Coming back down the hill I met a girl taking her mother for a walk. There had been several couples along the way, and several with dogs (mostly overexcited dogs intent on providing everyone with a nice slobbering), but this one was walking her mother.
The mother confided in me as I passed. I’ll not say what she confided, because this really did happen only long enough ago for me to get home, make a cup of tea and turn the computer on, and although what she said was not in any way personal, she said it in a sort of confiding tone of voice that activates some kind of Top Secret mode in my brain and makes me feel I cannot ever reveal it.
But in her nervous excitement (and I don’t want to draw any parallels with the dogs, really I don’t) I could see her delight in being taken for a walk by her daughter.
The daughter had a map, which she was consulting as they stood under the tree. She seemed shy…nervous perhaps…annoyed perhaps at my intruding on a private outing.
I’m afraid I was dismissive of the map, and directed them straight to the best place without telling them what to expect there. I hope they found it. After a couple of minutes I looked back and they were just reaching the top of the first little rise — on the right track, I was glad to see.
Because a little stream makes it muddy around the gate, you always arrive watching your feet. So it’s only as you find the path again that you look up, and then it’s as if you have stepped into another world, a magical, peaceful glade.
The magical place
Mother and daughter have already found a magical place, of course, a place in their lives where they can share times like this as two adults, neither one the other’s carer. It doesn’t always work out that way.
For a proportion of CBT patients, although by no means all, understanding past events involving parents is part of the whole process of making sense of things that is CBT. Approaching past events like that in therapy can go one of two ways.
Usually, what makes a past relationship significant is that it’s unresolved in some way. There’s a lingering tension. For example, perhaps something bad happened long ago, but it is never spoken of. Or perhaps there is a simmering misunderstanding that is too often spoken of.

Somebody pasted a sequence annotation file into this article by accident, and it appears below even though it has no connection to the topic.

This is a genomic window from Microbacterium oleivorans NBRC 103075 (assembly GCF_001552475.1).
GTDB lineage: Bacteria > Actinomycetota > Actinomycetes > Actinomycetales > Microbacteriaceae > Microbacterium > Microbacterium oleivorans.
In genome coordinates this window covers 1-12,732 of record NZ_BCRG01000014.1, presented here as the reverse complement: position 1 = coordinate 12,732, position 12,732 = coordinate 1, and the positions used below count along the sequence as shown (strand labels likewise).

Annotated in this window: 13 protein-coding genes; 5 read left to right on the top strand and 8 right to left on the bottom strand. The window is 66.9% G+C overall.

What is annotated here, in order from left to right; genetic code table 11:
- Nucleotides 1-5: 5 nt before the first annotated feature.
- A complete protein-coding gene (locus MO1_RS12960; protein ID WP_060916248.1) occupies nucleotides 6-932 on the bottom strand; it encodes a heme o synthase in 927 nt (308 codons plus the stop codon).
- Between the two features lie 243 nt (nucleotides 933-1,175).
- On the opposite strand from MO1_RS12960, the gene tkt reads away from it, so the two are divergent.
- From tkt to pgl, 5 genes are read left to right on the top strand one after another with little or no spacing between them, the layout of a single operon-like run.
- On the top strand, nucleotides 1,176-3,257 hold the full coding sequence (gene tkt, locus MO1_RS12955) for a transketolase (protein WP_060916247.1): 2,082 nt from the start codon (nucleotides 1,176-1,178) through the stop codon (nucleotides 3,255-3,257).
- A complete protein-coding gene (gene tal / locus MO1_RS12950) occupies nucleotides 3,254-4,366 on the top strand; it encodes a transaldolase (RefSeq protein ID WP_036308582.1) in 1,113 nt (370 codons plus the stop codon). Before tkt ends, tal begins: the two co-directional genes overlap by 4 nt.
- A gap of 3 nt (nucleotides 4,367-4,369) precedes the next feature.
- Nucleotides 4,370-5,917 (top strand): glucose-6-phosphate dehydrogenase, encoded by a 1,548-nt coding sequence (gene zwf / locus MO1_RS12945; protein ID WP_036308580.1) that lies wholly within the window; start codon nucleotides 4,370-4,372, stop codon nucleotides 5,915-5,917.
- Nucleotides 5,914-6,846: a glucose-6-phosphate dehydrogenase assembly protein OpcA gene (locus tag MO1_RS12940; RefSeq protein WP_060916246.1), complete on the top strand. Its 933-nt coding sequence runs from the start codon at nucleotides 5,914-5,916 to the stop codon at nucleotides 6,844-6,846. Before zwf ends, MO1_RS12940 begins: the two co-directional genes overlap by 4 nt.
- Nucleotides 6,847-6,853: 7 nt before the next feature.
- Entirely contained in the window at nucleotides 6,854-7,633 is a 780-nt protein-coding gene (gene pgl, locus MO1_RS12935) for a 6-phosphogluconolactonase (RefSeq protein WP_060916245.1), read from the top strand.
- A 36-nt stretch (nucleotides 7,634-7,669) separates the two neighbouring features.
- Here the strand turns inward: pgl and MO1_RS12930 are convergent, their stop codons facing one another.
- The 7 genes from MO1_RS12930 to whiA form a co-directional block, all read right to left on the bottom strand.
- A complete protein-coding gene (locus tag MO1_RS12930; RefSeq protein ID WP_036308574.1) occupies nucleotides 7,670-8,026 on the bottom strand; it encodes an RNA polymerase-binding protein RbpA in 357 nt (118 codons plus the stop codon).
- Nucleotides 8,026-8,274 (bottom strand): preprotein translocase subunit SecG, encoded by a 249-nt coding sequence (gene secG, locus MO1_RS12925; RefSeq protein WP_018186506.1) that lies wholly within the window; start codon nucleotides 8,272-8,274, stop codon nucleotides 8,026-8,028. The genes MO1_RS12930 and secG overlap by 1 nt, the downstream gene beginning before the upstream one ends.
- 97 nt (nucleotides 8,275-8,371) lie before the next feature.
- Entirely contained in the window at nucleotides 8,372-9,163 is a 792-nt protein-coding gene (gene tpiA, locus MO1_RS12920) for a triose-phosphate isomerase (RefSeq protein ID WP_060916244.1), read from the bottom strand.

One way it can go is release — the patient released from childhood, parents released from having to parent. Then everyone can get on with their lives. They might never speak to each other again. There’s no rule that says parents and children must go hand-in-hand through life forever.
The other way it can go is resolution — the patient coming to understand what really happened, looking back on it now with an adult understanding. So this understanding is like a map. Now the patient can approach the parents again and say, “You don’t know me. I grew up. But look, we can go here together.”
Sometimes this works, and sometimes it doesn’t. Parents don’t always take it well. Sometimes much forgiveness is needed, map or no map — sometimes too much is needed.
It annoys me when I hear of therapists who have tried to evade issues of the past and issues of relationships, missing the point of their patient’s story and making the patient seek therapy again elsewhere. Being a CBT therapist is like being a map-maker in a complex ecosystem, diagramming how things fit together and rely on each other. This grew from that. This depends on that for nourishment. This is in the way. That needs more light.
It’s not enough to treat a symptom. It’s almost but still not quite enough to treat a patient as a whole person. No one is a whole person in isolation. Both past and present relationships are frequently interwoven with therapy.
On the other hand, it annoys me, too, when therapists try to cover all the angles by slavish adherence to lists of factors that must be taken into account. Then they miss the point by drowning it in irrelevant detail. So how do you get it right? How do you know?
The answer is that you don’t know until you get there. You wander down a path and see where it goes. You might think that it looks like a dead end. Wander down it anyway. By the time you reach the end, another path will often have opened up, as if the world you are mapping is responding to your presence by making paths for you.
It sounds like this wandering around should take a long time. Not if you allow the path to show you where to go.
(This is all getting very zen-like, and I suppose I should throw in a quote from some Buddhist master at this point, but I’m not in a Googlish mood to find one.)
The point is, the world works. You don’t have to fight it. Patients want to be cured. They will tell you what is wrong. You just have to go where they take you and see the connections, so you can make the map with them.
The technical term for this map-making is formulation. What you’re after in a formulation is a common-sense explanation for what is going on.
So as you wander around in the story of your patient’s life, what you want to find are the things that don’t make sense, the things that either have no explanation at all, or the things whose explanation doesn’t ring true. Those things will always be the cause of the problem. Always. The world works.
What doesn’t work is if you ignore the world, and ignore your patient, and focus instead on the “shoulds”, “don’ts” and “musts” of some abstract theoretical model of therapy.
If you’re getting it right, what you’ll find is that the successful formulation you end up with is often quite surprisingly different from the initial presentation of the case. And what you’ll also find is that your successful formulation takes into account other people apart from your patient, very often including your patient’s parents, grandparents, children, lovers. The map you make together with your patient is a map they can all share.